America’s Historical and Cultural Organizations grants support projects in the humanities that explore stories, ideas, and beliefs that deepen our understanding of our lives and our world. The Division of Public Programs supports the development of humanities content and interactivity that excite, inform, and stir thoughtful reflection upon culture, identity, and history in creative and new ways. Grants for America’s Historical and Cultural Organizations should encourage dialogue, discussion, and civic engagement, and they should foster learning among people of all ages. To that end, the Division of Public Programs urges applicants to consider more than one format for presenting humanities ideas to the public.
Planning grants are available for projects that may need further development before applying for implementation. This planning can include the identification and refinement of the project’s main humanities ideas and questions, consultation with scholars in order to strengthen the humanities content, preliminary audience evaluation, preliminary design of the proposed interpretive formats, beta testing of digital formats, development of complementary programming, research at archives or sites whose resources might be used, or the drafting of interpretive materials.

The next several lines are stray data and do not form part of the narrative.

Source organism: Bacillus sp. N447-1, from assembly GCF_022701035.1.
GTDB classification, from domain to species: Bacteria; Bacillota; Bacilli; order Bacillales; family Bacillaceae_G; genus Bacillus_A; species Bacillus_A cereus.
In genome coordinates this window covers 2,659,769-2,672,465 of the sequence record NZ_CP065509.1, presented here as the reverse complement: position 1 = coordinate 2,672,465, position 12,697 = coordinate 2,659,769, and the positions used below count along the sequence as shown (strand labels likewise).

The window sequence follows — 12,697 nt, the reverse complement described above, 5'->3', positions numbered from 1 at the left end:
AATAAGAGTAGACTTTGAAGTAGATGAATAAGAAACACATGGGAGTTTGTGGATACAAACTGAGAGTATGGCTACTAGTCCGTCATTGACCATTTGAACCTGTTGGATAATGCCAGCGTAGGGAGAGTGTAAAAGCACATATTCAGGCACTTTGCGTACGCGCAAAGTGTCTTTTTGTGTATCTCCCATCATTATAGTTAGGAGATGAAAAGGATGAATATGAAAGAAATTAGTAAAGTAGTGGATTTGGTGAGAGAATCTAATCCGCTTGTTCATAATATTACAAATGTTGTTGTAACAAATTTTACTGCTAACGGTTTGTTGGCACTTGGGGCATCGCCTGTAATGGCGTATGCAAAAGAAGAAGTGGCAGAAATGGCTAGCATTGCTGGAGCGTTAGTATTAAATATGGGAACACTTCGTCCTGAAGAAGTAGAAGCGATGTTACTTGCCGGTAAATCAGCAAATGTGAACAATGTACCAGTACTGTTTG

Planning grants may be used for:
meetings with scholars and other content advisers, program partners, and representatives of target audiences or other key personnel involved in the project;
preliminary audience evaluation and beta testing of digital materials;
travel to archives, collections, sites, or other resources;
drafting of text for program or discussion guides, exhibition labels, brochures, publications, or other interpretive materials;
preliminary design for any of the interpretive formats to be used;
general preparation of the associated programs and materials for dissemination; and
planning for training for docents, discussion coordinators, or other relevant interpretive leaders for the project.
Planning grants may not be used for
single-site temporary exhibitions;
purchase of art, artifacts, or collections;
expenses for program venues in foreign countries;
dramatic adaptations of literary works;
projects that will satisfy requirements for educational degrees or formal professional training;
programs primarily for students in formal learning environments;
general operations, renovation, restoration, rehabilitation, or construction;
projects primarily devoted to basic background research on a subject, as opposed to actual refinement of interpretive ideas and formats;
projects for preservation, cataloging, or archiving;
projects that seek to persuade participants of a particular political, philosophical, religious, or ideological point of view;
projects that advocate a particular program of social action; or
print publications that are not an integral part of a larger set of interpretive activities for which funding is being requested.
Grants typically provide 50-60% of project costs.